I don't mean that literally, but assuming they transformation turns them into furred animals, or a choice of animals, they could use this fur to weave clothes. Then have the nature of the magic be that only things from themselves can transform with them.

You could weave this into the story, as they grow from children to older they're taught how to transform in a ritual you could make it extremely evocative. They're taught by family members so they're not embarrassed by their nudity in the first few transformation, and during this the animal they transform into is shaved, then the family goes through the process of weaving clothes that they can eventually transform with. They could be handed this at the point they're considered fully ready to be active members of the community at a coming of age ceremony.

Alternatively you could also include other family members to explain what happens with transformation during pregnancy and they can share heirlooms and clothes of family members.

• That's a decent idea, actually. It doesn't work to well for my story but still a good answer for someone else. – DonyorM Oct 27 '15 at 16:53
• No worries, I thought it was an interesting take on the whole idea, good luck with your story! – MerlinsBeard Oct 28 '15 at 10:54

Let the clothes fuse into the skin. They're needed for protection during the transformation.

Polar bears have black skin. This might seem counterintuitive, because the furry guys have coats as white as snow. What makes them look white, though, is their fur. The individual hairs are transparent, and reflect light. Thus, polar bears appear white.

The same thing could happen for animals. Fur, scales, or anything else could fuse into the underlying skin, camouflaged by the outer covering.

Why would this occur? Well, there's obviously some sort of biological connection between clothes and the creature. Given that during shapeshifting, parts of the body/bodies could be exposed, perhaps clothes are needed as protection, to somehow trap body heat. Changing from, say, a warm-blooded human to a cold-blooded reptile would be a problem otherwise. Different body temperatures alone would need fixing. Clothes can do this.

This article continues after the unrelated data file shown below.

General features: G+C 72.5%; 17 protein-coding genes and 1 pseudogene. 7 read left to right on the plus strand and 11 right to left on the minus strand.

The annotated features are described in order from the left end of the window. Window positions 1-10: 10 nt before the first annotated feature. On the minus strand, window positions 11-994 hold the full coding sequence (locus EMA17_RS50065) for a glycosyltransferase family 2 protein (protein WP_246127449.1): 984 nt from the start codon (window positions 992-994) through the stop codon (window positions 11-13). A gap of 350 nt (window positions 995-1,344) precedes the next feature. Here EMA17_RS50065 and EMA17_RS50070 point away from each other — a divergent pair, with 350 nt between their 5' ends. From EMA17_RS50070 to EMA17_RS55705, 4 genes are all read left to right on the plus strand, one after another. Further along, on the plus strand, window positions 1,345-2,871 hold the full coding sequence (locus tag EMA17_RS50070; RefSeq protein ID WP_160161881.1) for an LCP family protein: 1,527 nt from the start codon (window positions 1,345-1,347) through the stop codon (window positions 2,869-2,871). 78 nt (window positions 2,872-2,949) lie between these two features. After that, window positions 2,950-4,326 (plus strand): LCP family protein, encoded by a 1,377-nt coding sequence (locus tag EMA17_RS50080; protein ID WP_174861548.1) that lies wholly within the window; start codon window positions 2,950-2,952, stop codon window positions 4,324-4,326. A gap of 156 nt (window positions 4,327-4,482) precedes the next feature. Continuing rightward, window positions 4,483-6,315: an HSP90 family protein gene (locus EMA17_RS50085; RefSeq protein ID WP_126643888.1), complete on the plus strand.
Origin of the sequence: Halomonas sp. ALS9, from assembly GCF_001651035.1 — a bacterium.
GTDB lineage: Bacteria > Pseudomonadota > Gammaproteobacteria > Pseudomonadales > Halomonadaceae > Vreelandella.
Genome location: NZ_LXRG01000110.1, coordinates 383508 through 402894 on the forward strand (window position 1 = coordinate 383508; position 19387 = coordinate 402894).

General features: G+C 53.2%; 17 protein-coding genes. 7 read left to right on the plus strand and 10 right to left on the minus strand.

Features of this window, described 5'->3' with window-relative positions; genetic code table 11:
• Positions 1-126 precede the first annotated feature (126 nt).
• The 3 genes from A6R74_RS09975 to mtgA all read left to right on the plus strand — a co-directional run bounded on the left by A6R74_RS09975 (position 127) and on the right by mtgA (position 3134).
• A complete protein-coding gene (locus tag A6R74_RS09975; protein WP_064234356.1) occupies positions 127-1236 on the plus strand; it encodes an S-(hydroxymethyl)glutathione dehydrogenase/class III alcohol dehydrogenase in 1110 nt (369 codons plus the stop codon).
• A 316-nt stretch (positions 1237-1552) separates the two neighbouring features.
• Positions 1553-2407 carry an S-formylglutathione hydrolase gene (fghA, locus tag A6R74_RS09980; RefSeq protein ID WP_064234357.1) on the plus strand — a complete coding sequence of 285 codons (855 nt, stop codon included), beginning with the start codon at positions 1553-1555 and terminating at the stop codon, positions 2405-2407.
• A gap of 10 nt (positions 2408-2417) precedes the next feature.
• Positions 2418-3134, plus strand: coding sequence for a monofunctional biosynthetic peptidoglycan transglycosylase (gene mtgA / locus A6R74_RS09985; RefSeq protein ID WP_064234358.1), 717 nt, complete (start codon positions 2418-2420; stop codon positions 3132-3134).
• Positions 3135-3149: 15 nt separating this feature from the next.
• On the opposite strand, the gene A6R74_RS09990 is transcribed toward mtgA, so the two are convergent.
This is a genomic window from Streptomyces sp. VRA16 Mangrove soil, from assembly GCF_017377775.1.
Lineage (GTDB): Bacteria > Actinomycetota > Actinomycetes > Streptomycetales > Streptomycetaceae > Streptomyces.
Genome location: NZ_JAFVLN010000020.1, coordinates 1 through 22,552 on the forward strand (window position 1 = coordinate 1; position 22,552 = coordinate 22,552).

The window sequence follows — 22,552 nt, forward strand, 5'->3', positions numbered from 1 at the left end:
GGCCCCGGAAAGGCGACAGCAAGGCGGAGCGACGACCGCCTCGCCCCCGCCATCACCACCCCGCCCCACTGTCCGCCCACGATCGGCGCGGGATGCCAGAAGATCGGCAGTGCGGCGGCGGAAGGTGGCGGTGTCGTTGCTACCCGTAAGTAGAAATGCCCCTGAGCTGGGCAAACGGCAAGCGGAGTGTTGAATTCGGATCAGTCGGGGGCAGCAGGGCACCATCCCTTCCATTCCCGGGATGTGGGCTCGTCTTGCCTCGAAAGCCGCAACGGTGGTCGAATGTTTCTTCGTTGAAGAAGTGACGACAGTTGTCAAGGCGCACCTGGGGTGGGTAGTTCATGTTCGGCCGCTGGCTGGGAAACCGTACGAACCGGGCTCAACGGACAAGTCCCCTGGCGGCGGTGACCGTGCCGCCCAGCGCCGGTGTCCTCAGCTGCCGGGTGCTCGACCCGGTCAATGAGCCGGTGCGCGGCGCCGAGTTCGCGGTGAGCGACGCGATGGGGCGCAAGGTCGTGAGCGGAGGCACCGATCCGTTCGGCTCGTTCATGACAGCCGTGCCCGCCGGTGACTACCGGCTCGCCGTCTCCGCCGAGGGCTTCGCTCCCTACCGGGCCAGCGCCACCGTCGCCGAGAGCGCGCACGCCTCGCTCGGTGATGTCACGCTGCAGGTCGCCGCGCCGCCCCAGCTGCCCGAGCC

• Perhaps the magic has the same earthly notions of decency regarding nudity :) – Samuel Oct 26 '15 at 22:57
• @Samuel What? Magic that actually plans for its own consequences? Impossible! :-) – HDE 226868 Oct 26 '15 at 23:02
• In my world, the transformation takes place inside a blob of white light, so only fully transformed creatures are seen. Makes things easier :) – DonyorM Oct 27 '15 at 1:40

Even when there's magic doing something, I like the idea of least-magical-specialness. So for this, how about saying that the transformation involves a lot of involuntary thrashing about.

Then you can claim that the transformation will "suck in" whatever is consistently in close contact with the transformee, like their own hair and clothes, and also any rope binding their wrists.

Anything that is dropped (like a item in their hand) or even just moves about a lot during the transformation (like a sword on a belt) doesn't get acquired by the transformation magic.

Now, you have a narrative excuse for transformed creatures maybe wearing an identifiable loose coat, or still wearing a swordbelt, or something. And interestingly, when they change back they might find they've still got bits of gravel, or feathers from a torn pillow, or their handcuffs, or whatever else from the location of their previous transformation.

Changing shape takes energy. It is roughly as difficult as doing pull-ups. With light clothes any decently trained human can do it. You can still do it with a watch on and with some potions strapped to your belt. With heavy armor it will become very difficult. Also the task will tire you out so you are not very useful in bear form and need to change back quickly.

Some properties of this way:

• There is no item number limit
• There is a (tight) weight limit
• Stronger (as in stronger shape-shifting magic) individuals can carry more